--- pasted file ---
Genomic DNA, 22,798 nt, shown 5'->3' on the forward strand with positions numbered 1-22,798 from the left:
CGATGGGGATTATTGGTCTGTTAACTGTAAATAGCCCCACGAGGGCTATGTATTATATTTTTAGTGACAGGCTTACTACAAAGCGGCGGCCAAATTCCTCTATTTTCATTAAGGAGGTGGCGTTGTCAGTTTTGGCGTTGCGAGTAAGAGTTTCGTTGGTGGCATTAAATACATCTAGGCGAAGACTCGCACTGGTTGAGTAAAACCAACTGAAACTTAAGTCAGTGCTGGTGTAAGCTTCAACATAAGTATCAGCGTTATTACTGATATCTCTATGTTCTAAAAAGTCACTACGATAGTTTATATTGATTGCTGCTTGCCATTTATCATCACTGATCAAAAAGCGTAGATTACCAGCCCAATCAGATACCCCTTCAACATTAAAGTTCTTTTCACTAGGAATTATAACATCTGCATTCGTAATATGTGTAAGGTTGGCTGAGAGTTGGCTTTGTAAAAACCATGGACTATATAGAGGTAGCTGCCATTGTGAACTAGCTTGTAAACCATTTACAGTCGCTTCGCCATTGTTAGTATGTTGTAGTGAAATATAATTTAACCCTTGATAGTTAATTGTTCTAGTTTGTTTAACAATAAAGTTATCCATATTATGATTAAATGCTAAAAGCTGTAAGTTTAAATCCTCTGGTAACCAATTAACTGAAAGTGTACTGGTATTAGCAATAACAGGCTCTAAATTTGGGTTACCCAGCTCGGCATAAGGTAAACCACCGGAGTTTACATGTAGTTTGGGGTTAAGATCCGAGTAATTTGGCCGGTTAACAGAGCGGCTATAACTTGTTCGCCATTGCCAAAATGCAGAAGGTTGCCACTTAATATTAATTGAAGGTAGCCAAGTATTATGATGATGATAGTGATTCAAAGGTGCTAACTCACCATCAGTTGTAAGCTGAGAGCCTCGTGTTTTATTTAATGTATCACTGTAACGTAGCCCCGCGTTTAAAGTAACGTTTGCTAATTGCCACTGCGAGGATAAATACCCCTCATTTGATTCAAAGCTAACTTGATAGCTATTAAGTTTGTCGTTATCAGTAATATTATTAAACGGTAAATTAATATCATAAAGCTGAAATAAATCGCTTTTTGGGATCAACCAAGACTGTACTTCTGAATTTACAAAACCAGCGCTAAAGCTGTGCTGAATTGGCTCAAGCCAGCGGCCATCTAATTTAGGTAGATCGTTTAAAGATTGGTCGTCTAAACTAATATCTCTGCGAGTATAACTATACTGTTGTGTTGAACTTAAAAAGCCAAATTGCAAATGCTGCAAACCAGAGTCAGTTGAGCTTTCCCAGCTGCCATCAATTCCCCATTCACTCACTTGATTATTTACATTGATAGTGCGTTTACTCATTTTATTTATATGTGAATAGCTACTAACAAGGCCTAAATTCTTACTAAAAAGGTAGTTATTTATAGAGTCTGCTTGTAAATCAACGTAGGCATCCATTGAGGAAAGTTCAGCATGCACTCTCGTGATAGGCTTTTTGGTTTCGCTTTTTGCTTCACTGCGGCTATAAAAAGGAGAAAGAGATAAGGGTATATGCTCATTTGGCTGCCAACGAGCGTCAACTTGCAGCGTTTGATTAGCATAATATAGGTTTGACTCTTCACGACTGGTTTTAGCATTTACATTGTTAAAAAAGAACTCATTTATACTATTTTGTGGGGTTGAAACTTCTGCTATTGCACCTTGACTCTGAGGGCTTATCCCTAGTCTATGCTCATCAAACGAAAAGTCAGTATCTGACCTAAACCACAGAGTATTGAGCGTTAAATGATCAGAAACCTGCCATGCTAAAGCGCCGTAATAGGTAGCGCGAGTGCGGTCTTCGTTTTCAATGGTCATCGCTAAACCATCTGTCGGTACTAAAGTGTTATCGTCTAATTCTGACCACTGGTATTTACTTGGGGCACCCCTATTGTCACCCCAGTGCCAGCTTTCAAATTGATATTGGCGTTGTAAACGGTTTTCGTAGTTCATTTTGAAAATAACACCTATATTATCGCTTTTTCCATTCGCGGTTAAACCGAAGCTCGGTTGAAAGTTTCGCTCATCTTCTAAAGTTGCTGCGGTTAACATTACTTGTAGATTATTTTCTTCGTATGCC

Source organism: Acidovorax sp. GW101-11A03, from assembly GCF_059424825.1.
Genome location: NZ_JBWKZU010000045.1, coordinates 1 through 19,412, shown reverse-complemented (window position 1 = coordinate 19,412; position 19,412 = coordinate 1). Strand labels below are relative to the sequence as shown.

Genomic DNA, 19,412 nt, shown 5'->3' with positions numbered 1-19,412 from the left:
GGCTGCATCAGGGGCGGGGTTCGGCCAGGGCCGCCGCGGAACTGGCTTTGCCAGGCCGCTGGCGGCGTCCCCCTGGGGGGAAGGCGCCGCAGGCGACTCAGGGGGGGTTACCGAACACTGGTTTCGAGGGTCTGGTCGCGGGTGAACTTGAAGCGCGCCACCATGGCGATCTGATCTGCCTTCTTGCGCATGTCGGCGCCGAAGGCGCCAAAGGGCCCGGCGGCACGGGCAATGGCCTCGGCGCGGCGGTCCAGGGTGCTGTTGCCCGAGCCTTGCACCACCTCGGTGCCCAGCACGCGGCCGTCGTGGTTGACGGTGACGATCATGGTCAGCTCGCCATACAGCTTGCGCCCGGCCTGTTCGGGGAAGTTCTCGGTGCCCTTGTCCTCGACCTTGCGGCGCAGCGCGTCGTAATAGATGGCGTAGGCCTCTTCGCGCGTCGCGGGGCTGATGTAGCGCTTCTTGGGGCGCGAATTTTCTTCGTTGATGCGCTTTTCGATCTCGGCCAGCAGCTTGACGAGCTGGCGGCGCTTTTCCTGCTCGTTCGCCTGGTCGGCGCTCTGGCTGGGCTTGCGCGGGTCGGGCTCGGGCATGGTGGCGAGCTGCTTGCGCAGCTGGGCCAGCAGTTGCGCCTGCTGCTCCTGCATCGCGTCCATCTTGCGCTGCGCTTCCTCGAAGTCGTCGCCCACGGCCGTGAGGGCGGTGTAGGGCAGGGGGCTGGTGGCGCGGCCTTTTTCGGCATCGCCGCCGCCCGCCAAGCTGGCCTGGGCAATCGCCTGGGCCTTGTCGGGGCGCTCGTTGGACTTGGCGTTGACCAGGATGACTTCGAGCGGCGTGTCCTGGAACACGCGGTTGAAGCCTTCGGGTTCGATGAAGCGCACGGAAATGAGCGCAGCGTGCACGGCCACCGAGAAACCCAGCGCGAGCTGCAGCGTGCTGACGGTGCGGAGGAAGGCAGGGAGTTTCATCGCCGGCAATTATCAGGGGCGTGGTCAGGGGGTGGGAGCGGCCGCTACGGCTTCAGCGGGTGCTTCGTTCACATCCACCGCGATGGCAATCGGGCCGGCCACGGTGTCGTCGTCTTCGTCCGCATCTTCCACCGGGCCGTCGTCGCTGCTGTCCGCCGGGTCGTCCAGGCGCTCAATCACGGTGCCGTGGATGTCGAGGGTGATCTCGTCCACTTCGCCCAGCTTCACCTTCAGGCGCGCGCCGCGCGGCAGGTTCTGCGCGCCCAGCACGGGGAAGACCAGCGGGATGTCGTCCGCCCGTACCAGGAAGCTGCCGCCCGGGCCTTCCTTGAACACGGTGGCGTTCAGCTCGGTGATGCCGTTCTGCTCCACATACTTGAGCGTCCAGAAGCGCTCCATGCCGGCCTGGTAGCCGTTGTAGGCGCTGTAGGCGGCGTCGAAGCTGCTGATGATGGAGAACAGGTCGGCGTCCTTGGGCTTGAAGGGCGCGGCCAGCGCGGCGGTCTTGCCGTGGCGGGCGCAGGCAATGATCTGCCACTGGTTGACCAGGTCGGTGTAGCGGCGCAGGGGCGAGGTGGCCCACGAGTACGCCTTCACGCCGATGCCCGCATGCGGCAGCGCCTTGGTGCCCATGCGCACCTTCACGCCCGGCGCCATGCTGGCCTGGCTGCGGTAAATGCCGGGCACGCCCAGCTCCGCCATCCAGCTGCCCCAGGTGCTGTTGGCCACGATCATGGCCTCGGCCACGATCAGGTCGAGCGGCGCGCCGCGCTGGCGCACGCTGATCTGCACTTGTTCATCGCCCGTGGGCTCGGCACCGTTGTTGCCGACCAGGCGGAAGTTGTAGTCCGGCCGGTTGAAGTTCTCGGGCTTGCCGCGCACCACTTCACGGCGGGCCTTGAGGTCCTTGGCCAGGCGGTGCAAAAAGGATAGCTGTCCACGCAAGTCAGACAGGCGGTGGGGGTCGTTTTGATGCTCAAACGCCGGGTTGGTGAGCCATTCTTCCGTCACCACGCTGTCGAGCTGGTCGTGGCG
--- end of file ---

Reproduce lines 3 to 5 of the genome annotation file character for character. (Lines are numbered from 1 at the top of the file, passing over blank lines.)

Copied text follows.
Source organism: Acidovorax sp. GW101-11A03, from assembly GCF_059424825.1.
Genome location: NZ_JBWKZU010000045.1, coordinates 1 through 19,412, shown reverse-complemented (window position 1 = coordinate 19,412; position 19,412 = coordinate 1). Strand labels below are relative to the sequence as shown.

Genomic DNA, 19,412 nt, shown 5'->3' with positions numbered 1-19,412 from the left: